Being a pilot can be a very rewarding career, both financially and in terms of job satisfaction. Pilots undergo intensive training to develop a highly unique skill set. As a result, many pilots are well paid. Like in other professions, most salaries these days include more than just monetary remuneration.
Whether you’re a new pilot or looking to move your career to a different airline, there are several factors to consider when presented with a salary, including payments and perks that are part of your job package.
When inquiring about the salary for a particular role, make sure you ask the following:
What currency the salary will be paid in.
Is the salary quoted gross or net?
Are there additional payments, and are they paid at the same time as your basic salary?
Are the basic salary and additional payments paid in the same currency?
Pilots can earn overtime, which is calculated over a particular hour at a set rate and by doing so, can earn 100 – 300% increases by working on their days off. The airline for which the pilot works often pays these rates just to make sure a scheduled flight happens.
An allowance may be provided if accommodation is not available while you’re on base. However, many pilots do not live where they are based and choose to commute. When on a trip, the airline handles and pays for accommodations for pilots.
Some packages may offer a travel allowance to assist you in booking flights home on your days off. Other travel benefits not in the form of an allowance include flights on the network provided, ID or ZED tickets.
The number of days off and vacation days vary from airline to airline and are negotiated into most pilot contracts. All airlines have vacation days for pilots and it usually starts with 2 weeks after the first year and after a certain amount of time, increases to 4 – 6 weeks.
Your airline will usually provide a free shuttle bus between your accommodation and the airport. If you live out of accommodation you can receive a monthly transport allowance.
Airlines typically pay for lodging when a pilot has to stay away from home overnight. The amount paid is dependent on the length of stay, cost of living at destination, and may differ if you have to stay the night overseas.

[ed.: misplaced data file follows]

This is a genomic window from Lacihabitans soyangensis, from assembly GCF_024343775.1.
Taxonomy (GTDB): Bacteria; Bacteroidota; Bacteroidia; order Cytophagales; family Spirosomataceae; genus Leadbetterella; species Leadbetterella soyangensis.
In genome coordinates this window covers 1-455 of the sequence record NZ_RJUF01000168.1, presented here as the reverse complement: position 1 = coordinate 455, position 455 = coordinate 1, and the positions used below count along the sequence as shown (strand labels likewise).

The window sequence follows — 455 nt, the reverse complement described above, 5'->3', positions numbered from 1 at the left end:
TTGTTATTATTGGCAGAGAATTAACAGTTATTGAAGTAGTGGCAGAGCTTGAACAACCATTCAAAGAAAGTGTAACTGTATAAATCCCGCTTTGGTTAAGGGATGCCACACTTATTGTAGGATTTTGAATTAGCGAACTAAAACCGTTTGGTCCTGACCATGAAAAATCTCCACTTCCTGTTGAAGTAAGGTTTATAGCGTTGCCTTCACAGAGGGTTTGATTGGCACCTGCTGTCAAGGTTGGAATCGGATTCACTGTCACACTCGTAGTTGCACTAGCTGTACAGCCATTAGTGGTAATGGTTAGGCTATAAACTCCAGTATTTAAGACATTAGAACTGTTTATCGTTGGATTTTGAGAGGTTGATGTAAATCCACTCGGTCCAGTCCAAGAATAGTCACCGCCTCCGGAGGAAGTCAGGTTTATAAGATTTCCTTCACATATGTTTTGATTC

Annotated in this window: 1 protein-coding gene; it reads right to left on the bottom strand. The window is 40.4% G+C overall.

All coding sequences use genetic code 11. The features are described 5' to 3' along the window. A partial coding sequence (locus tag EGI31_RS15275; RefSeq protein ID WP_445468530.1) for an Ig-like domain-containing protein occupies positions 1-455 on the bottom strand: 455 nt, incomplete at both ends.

While on a trip pilots are often paid a separate rate meant to cover their expenses while on that trip. Employers usually pay for accommodations and transportation during trips, this additional rate is meant for food and miscellaneous expenses and is known as per diem. A per diem is paid out based on time away from base.
This may be quarterly, yearly or at the end of the contract or can also be a signing bonus Signing bonuses have become more common, especially with regional airlines. Some airlines even provide an end of service bonus. This is paid as a lump sum when you leave the company.
In addition to the pilot's hourly wage, he or she often receives a pay stipend during the training period. This may differ to your basic salary so it is worth enquiring about.
Unlike many professions, pilots don’t earn a flat annual salary. Instead, they’re paid an hourly wage for each flight hour flown. Most airlines guarantee a minimum number of hours per month so that pilots can count on at least a minimum amount of monthly income, ensuring you’ll have a paycheck even when the flight is grounded.
Looking at all of the benefits included in your contract could mean that you earn substantially more each month. When calculating your actual pay, always remember to include your total benefits package to understand the value of your compensation. So be sure to get all the details. These can sometimes be tax-free too, so it’s always worth asking your recruiter about them.
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